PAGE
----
IN A MOMENT OF PASSION must have been conceived in a moment of lunacy by frustrated actors, since the subtext is that stand-ins are justified in killing selfish movie stars, provided they have the talent to back up their ambition.
When up-and-coming German star Werner Soehnen (Jeff Conaway) lands the lead in a Hollywood historical romance, Werner's lookalike stand-in, Victor Brandt (Maxwell Caulfield), suggests that Werner doesn't really need the role. Less than gracious about ceding his big break to his upstart stunt
double, Werner is quickly eliminated in a high-speed car accident, and self-confident Victor plows ahead with his plan to replace his former boss.
Equally weary of the slings and arrows of casting agents (and her boyfriend's wedding ultimatums) is American actress/stunt coordinator Tammy Brandon (Chase Masterson), who's been hired to teach the epic's male lead fancy horseback riding in Europe. While she complains about Crista Kelly (Vivian
Schilling), the blonde drug addict who stole her part in this upcoming movie, Victor deals with the obstacles obstructing his career path. He drowns Werner's producer, Fritz Brumbacher (Robert Z'Dar), in a creek and chokes Werner's girlfriend, Adriana Rossi (Stefanie Sergakis), during sex. Then he
courts Tammy, while trying damage control the suspicions of Greta (Julie Araskc), the all-purpose hostess and veterinarian for the manor where they are housed. When Greta's lesbian tendencies destroy her credibility with Tammy, Victor breathes easier until ballbuster Crista Kelly arrives; she
knows both Werner and Victor intimately if not well. After poisoning Greta, Victor reveals all to Tammy and begs her to bond with him by killing her own impediment to stardom. Playing along at first, Tammy pretends to drug Crista before running for her life. Surviving a stable fire, she sees
Victor trampled to death by stampeding horses. Without having had to resort to murder, Tammy is rewarded with a juicy movie role and the return of her old boyfriend.
The first victim of budget in this low-cost, steamy melodrama must have been logic. How can Victor dream of getting away with substituting himself for a well-known foreign star whose movies exist on videotape? The script is riddled with lapses of logic, and the viewer isn't swept past the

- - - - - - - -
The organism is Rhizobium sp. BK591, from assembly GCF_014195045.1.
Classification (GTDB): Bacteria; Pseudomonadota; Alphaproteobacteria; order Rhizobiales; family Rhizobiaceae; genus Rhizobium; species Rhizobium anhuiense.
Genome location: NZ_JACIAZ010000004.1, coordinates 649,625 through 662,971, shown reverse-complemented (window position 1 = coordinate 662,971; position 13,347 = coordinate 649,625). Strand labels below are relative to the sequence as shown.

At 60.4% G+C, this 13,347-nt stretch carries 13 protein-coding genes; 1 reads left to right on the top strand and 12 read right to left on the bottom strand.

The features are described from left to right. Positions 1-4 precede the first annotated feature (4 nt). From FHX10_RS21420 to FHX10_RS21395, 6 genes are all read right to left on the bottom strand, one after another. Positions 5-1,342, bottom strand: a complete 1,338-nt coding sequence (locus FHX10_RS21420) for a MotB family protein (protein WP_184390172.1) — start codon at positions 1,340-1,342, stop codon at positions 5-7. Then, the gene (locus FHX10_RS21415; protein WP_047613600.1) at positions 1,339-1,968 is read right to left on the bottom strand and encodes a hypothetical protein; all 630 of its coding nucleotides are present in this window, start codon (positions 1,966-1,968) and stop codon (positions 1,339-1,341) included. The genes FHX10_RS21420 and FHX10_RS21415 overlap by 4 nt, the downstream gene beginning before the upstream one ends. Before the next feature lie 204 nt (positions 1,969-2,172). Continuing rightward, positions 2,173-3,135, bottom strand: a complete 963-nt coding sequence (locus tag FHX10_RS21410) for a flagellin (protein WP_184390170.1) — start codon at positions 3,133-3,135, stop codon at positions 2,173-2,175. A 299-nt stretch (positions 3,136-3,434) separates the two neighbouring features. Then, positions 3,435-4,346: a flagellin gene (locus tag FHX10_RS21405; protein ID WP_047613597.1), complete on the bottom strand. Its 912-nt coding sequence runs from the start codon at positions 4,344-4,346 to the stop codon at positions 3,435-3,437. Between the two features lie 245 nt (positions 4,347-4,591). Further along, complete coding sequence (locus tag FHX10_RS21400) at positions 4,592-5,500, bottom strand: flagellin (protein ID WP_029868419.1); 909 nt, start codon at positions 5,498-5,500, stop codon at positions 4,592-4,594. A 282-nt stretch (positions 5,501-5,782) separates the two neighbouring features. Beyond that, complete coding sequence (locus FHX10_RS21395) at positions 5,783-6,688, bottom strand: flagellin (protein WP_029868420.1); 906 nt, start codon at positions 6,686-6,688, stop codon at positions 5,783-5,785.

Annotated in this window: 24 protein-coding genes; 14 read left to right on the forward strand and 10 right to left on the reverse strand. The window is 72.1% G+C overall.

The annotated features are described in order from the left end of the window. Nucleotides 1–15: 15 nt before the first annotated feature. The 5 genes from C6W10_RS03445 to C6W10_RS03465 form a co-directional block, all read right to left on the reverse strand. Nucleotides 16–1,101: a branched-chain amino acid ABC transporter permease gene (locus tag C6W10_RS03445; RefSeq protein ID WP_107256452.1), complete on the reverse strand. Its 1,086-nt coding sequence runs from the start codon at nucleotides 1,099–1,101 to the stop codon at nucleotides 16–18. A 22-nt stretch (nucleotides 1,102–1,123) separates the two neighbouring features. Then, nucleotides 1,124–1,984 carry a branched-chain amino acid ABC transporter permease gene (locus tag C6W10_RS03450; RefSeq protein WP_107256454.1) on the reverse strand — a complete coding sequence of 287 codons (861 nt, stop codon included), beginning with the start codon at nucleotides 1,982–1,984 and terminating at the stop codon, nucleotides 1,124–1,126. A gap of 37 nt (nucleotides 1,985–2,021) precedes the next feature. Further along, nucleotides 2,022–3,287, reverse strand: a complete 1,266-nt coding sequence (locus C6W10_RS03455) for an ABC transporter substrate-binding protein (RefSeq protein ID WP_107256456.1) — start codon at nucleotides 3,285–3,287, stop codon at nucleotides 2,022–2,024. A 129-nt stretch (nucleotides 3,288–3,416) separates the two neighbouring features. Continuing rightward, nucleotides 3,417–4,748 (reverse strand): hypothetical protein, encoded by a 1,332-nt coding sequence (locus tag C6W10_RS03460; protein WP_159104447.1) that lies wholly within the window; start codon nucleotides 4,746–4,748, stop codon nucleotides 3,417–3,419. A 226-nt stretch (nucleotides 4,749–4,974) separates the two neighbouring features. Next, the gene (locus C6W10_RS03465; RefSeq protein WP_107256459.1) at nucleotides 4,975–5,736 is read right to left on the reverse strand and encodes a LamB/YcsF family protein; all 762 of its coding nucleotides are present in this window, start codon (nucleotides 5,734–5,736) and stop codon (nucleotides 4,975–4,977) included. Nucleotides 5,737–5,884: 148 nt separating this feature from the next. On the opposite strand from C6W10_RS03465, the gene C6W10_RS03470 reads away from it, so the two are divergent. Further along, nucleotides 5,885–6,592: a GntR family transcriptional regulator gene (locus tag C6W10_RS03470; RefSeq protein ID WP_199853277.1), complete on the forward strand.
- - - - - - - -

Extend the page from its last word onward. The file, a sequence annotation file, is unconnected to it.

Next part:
loopholes by the romance of the two leading players, which fails to smolder. While Caulfield has occasionally risen to a good role (THE BOYS NEXT DOOR), newcomer Masterson disports herself like a less intense Annabella Sciorra with a touch of Didi Conn perkiness. While Arasko has presence and
Schilling is campily amusing, New York-sounding Joe Estevez is totally out of place as, of all things, a German tycoon. Of course, he's not nearly as jarring as Jeff Conaway who brings a surfer-style twang to his interpretation of Germany's rising stage and screen idol. IN A MOMENT OF PASSION
self-destructs on every level, from the flawed central concept to the indifferent direction, ludicrous dialogue, and pathetically ersatz attempts to suggest all things Germanic. (Nudity, violence, profanity, sexual situations.)
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- Released: 1993
- Rating: NR
- Review: IN A MOMENT OF PASSION must have been conceived in a moment of lunacy by frustrated actors, since the subtext is that stand-ins are justified in killing selfish movie stars, provided they have the talent to back up their ambition. When up-and-coming Ger… (more)